IFrame validation

Discussion in 'HTML' started by shapper, Oct 13, 2009.

  1. shapper

    shapper Guest

    Hello,

    I am working on a web site with XHTML Strict.

    On one page I need to use Google Docs Viewer:
    https://docs.google.com/viewer

    Which is used with the code:
    <iframe src="http://docs.google.com/viewer?url=http%3A%2F
    %2Fwww.mydomain.com%2Ftest.pdf&embedded=true" width="600" height="780"
    style="border: none;"></iframe>

    This won't validate.

    Is it possible to have this validated?

    Thanks,
    Miguel
    shapper, Oct 13, 2009
    #1
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  2. shapper

    shapper Guest

    shapper, Oct 13, 2009
    #2
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  3. On Oct 13, 6:35 pm, shapper <> wrote:
    > Hello,
    >
    > I am working on a web site with XHTML Strict.
    >
    > On one page I need to use Google Docs Viewer:https://docs.google.com/viewer
    >
    > Which is used with the code:
    > <iframe src="http://docs.google.com/viewer?url=http%3A%2F
    > %2Fwww.mydomain.com%2Ftest.pdf&embedded=true" width="600" height="780"
    > style="border: none;"></iframe>
    >
    > This won't validate.
    >
    > Is it possible to have this validated?


    Yes - for US$ 217,-
    https://www.psd2html.com/order-now.html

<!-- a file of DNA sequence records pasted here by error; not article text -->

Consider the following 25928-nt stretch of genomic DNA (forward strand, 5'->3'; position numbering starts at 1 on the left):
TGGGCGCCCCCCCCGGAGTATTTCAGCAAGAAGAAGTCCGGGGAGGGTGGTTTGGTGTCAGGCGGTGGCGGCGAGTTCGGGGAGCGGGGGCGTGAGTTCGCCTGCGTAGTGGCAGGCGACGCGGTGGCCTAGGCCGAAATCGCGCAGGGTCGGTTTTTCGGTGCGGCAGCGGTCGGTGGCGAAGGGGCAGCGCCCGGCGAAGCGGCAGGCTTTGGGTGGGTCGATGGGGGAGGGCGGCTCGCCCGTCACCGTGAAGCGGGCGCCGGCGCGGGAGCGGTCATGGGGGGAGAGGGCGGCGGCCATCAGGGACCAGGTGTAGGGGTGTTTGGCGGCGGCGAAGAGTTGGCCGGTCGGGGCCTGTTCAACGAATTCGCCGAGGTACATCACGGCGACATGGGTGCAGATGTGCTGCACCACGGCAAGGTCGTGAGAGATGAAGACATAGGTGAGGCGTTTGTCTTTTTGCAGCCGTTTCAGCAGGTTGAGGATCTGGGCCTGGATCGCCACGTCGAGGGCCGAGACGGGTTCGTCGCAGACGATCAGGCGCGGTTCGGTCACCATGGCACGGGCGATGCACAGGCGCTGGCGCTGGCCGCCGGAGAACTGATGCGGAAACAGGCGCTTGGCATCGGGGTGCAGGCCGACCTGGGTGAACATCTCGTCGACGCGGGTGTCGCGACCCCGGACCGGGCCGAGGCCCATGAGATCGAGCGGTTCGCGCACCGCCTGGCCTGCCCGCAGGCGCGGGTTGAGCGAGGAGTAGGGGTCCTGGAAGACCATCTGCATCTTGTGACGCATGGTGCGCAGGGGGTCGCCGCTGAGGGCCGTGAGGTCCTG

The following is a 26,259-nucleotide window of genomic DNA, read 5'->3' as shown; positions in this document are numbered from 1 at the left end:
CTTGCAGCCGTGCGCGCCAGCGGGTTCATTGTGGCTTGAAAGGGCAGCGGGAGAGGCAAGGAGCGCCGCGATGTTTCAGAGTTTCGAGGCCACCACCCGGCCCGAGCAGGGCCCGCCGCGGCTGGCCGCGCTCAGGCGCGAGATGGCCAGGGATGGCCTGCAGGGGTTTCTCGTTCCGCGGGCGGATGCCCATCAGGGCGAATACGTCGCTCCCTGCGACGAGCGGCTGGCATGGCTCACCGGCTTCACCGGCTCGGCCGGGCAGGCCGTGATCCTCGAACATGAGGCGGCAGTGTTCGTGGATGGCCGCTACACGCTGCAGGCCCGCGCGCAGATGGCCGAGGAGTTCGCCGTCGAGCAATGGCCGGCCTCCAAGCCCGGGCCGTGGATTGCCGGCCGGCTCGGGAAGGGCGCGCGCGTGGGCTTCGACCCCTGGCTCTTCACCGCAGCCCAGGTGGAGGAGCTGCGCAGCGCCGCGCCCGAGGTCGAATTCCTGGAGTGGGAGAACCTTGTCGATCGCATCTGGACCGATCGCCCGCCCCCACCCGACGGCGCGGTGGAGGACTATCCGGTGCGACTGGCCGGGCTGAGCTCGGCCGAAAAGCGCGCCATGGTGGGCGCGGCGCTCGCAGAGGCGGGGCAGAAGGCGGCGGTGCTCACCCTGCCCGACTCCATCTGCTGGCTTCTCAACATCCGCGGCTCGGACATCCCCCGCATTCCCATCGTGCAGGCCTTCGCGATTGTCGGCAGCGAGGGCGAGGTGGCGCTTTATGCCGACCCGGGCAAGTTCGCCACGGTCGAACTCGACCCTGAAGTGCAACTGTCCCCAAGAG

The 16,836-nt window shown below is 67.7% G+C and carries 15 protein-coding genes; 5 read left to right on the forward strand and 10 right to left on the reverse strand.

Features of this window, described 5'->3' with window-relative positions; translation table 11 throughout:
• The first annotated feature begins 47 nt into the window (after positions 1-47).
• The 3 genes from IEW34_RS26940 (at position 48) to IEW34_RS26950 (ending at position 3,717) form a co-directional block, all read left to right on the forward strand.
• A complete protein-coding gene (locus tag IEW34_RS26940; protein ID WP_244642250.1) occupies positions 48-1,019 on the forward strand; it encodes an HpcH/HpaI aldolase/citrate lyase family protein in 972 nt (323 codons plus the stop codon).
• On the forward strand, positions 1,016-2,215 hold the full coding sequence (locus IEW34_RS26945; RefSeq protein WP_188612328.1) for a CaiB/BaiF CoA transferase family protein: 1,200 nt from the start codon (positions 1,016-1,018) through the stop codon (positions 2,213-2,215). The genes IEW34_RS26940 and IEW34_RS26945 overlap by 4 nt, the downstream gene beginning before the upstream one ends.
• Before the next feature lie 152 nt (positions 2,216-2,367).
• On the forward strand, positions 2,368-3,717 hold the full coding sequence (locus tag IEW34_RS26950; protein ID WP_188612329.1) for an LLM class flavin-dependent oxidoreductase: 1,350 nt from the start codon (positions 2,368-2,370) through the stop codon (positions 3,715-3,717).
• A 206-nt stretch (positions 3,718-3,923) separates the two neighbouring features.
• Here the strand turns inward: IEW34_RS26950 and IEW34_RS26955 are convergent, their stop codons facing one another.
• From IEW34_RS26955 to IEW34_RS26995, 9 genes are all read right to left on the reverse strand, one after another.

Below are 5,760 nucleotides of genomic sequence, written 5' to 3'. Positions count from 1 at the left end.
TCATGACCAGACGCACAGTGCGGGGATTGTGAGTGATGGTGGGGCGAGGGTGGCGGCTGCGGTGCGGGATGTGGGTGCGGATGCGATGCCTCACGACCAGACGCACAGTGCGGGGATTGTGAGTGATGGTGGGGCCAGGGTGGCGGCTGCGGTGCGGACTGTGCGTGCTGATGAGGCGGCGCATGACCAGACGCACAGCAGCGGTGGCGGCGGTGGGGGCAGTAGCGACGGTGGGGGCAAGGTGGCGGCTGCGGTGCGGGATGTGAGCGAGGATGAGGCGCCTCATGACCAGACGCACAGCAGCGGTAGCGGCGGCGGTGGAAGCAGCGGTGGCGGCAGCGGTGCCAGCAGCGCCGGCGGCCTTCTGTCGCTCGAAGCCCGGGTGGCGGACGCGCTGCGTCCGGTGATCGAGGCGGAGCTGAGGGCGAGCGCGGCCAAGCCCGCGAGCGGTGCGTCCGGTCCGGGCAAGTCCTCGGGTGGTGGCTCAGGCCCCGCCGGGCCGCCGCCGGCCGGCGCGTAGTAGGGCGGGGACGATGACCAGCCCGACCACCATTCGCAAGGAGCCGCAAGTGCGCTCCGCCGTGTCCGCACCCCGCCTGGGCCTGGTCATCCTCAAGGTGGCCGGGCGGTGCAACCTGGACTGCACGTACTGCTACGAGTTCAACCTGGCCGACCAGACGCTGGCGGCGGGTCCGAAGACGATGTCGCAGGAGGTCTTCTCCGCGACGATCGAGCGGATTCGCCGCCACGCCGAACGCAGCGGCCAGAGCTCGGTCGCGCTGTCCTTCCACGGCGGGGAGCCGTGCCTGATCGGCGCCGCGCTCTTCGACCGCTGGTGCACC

Jan C. Faerber, Oct 13, 2009
    #3
  4. shapper wrote:

    > I created two online examples. One with IFrame and the other with
    > Object:
    > http://flyonpages.flyondreams.pt/DocIFrame.html
    > http://flyonpages.flyondreams.pt/DocObject.html


    Neither of them shows anything useful on my IE 8 - just an icon of a broken
    object.

    > I think Object is the way to go ...


    Why? Iframe has had browser support much longer. What do you expect to
    achieve by using Object instead?

    > With Object I was able to reduce the error with the HTML tag.


    That's just a matter of doctype. The Strict doctypes don't contain Iframe.
    The validator reports problems a bit oddly: it first complains about an
    attribute of the Iframe element, then some messages later that the Iframe
    element itself is not defined at all in the document type definition.

    > Bu I still have errors with the data string.


    You have errors with ampersands. Any "&" character that does being an entity
    reference or a character reference should be represented as "&amp;" (and
    _must_, by the syntax rules, be represented that way or in some equivalent
    way when followed by a letter).

    --
    Yucca, http://www.cs.tut.fi/~jkorpela/
    Jukka K. Korpela, Oct 13, 2009
    #4
  5. shapper

    shapper Guest

    On Oct 13, 6:44 pm, "Jukka K. Korpela" <> wrote:
    > Neither of them shows anything useful on my IE 8 - just an icon of a broken